Having an appropriate view of karma and rebirth will strengthen Buddhist practice. The past is the past and cannot be changed. Whatever the dead did in life, the living cannot change. Whatever the dead are experiencing cannot be altered by the living. No merit ritual or ceremony (puja) can affect their rebirth or their place in any other realm. Their karma is a product of their lives. Their rebirth is on them.

A person commits the murder of another human being. This engenders the very worst of karma. That person chooses to spend the remainder of their life performing only wholesome deeds. That engenders good karma. Do these combined actions balance out the karmic sheet? No. A human life was still taken. While the good done is a factor, so too the negative is a factor in rebirth.

A practitioner might come to the conclusion then that if wrong is done during a life then why try to atone for it by doing good if it isn’t going to have an effect on rebirth? Engaging the bodymind in a transformation from unwholesome thought and action to one of wholesome thought and action results in energy that carries forward into the next rebirth. The idea is do better in the next rebirth.

From an appropriate view of practice there is a critical point to make here concerning karma and rebirth. Focusing on performing wholesome acts in order to ensure a good rebirth misses entirely the intent of the Four Noble Truths. We do good because it is the path to the alleviation of discontentment, anguish and unsatisfactoriness (suffering) in ourselves and others. The possibility of a better rebirth is a bonus. The possibility of a worse rebirth is a warning.

 

P.S.

During this session one of the sangha asked what my own view on rebirth is, do I believe or disbelieve.  For any of us walking the Noble Path this is an important consideration because it points to our view and intent.

Trained in the contemporary Pragmatic Buddhist tradition my view of rebirth is not belief or disbelief.  I’ve never experienced undeniable, unassailable evidence of the reality of this concept so I am, well let’s call it an agnostic when it comes to rebirth.

I choose to perform wholesome acts with wholesome intent in order to alleviate the suffering of myself and others, not with the idea of procuring a better ‘next life’.  Focusing on doing acts of intentional good in this life does act as a sort of spiritual insurance I will admit.  If rebirth is a reality then I am covered.  If it is not then I will leave a legacy of wholesome thought and action as an example for others in their lives.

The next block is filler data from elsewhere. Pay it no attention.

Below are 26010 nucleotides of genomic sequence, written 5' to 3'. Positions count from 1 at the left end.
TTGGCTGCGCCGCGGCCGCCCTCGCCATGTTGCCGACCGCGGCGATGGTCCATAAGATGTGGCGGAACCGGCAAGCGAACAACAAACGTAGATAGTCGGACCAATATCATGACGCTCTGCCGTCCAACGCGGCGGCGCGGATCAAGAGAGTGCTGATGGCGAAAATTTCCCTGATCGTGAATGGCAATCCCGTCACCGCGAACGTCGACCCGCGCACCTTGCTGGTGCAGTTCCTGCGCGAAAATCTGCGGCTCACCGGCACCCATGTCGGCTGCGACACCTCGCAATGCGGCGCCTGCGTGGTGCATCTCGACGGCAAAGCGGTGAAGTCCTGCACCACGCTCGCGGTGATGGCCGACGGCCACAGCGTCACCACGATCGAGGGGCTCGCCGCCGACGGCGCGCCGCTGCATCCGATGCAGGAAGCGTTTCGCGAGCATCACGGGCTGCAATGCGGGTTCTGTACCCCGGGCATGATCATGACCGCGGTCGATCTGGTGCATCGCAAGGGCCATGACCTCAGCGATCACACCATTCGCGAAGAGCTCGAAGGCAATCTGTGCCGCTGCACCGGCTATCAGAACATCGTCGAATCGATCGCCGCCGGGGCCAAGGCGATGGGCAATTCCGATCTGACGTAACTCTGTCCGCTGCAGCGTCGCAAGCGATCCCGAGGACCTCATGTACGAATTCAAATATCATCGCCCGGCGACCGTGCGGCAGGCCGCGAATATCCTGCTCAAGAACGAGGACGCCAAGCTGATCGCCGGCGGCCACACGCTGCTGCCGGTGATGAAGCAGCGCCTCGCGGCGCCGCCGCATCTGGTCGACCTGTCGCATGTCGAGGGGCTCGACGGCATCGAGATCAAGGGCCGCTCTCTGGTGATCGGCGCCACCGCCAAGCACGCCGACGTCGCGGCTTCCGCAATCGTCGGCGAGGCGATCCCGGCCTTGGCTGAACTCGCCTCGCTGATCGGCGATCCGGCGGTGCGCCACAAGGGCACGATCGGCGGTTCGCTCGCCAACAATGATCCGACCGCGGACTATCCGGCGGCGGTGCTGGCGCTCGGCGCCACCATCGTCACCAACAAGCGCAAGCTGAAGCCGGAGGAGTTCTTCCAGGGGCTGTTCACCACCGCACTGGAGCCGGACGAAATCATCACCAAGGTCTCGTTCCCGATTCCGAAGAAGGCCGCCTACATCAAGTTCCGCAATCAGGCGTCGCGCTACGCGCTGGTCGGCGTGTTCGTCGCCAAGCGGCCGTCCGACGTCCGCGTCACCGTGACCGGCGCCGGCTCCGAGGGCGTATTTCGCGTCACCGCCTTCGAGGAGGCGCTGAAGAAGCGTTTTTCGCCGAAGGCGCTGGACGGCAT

I bow with respect,

Wayne Ren-Cheng

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The Ideal Meets the Real: Buddhism and Reality

by Wayne Ren-Cheng

Buddhist philosophy and practice is packed with high ideals. Generosity of spirit and ‘cease to do harm’; compassion is non-negotiable, mindfulness, serenity arising from meditation, Nirvana, bodhisattvas, co-dependent arising, selflessness and . . . it is a long list of noble ideals. Contemporary living provides moment-to-moment opportunities to put those ideals into practice. At each of those moments the ideal meets the real.

There are a host of reasons for recognizing a need for something more. For some they need to fill what they experience as an empty place in their being, emptiness that they want to give form. Others need to find a way to come to terms with the prospect of death that they may fear or welcome, and to contemplate what might be before or beyond life from birth to death. Illness, chronic or unexpected is known to precipitate the need for drastic changes in psycho-emotional health. There are the curious; some who come for the novelty of exotic cultures and stay for the ideals, other who come out of curiosity, don’t connect and go in search of a different path. This recognized need is given form in the first three verses of the Three Refuges Vow: I go for refuge to the Buddha, the teacher; I go for refuge to the Dhamma, the teaching; I go for refuge to the Sangha, the taught. One ‘goes’ in order to experience if the ideals offer what they are searching for. They continue to ‘go’ when value in the refuges is experienced.

There are a host of reasons for choosing to continue a Buddhist practice. For some it is the goal of Nirvana or Enlightenment for themselves, others pursue the Noble Path for purely selfless reasons. Someone with psychological issues might see a way out of depression, guilt or grief through meditation; those with physical issues a way to control pain and suffering through mindfulness meditation. There are the curious who seek purely knowledge, and the seeker who is curious what Buddhism has to offer. Some are attracted to what they see as a simpler existence, others to what they see as a strict spiritual discipline. Each of them see the ideals of Buddhist philosophy and practice as a path to their destination, choosing to put in the effort necessary to fully engage the Noble Path. Among these reasons some discover the value of choosing to commit to Buddhist philosophy and practice which are given form in the second set of verses: I take refuge in the Buddha; I take refuge in the Dhamma; I take refuge in the Sangha. They choose to ‘take’ the guidance and support offered by the Refuges and make it part of HOW they are.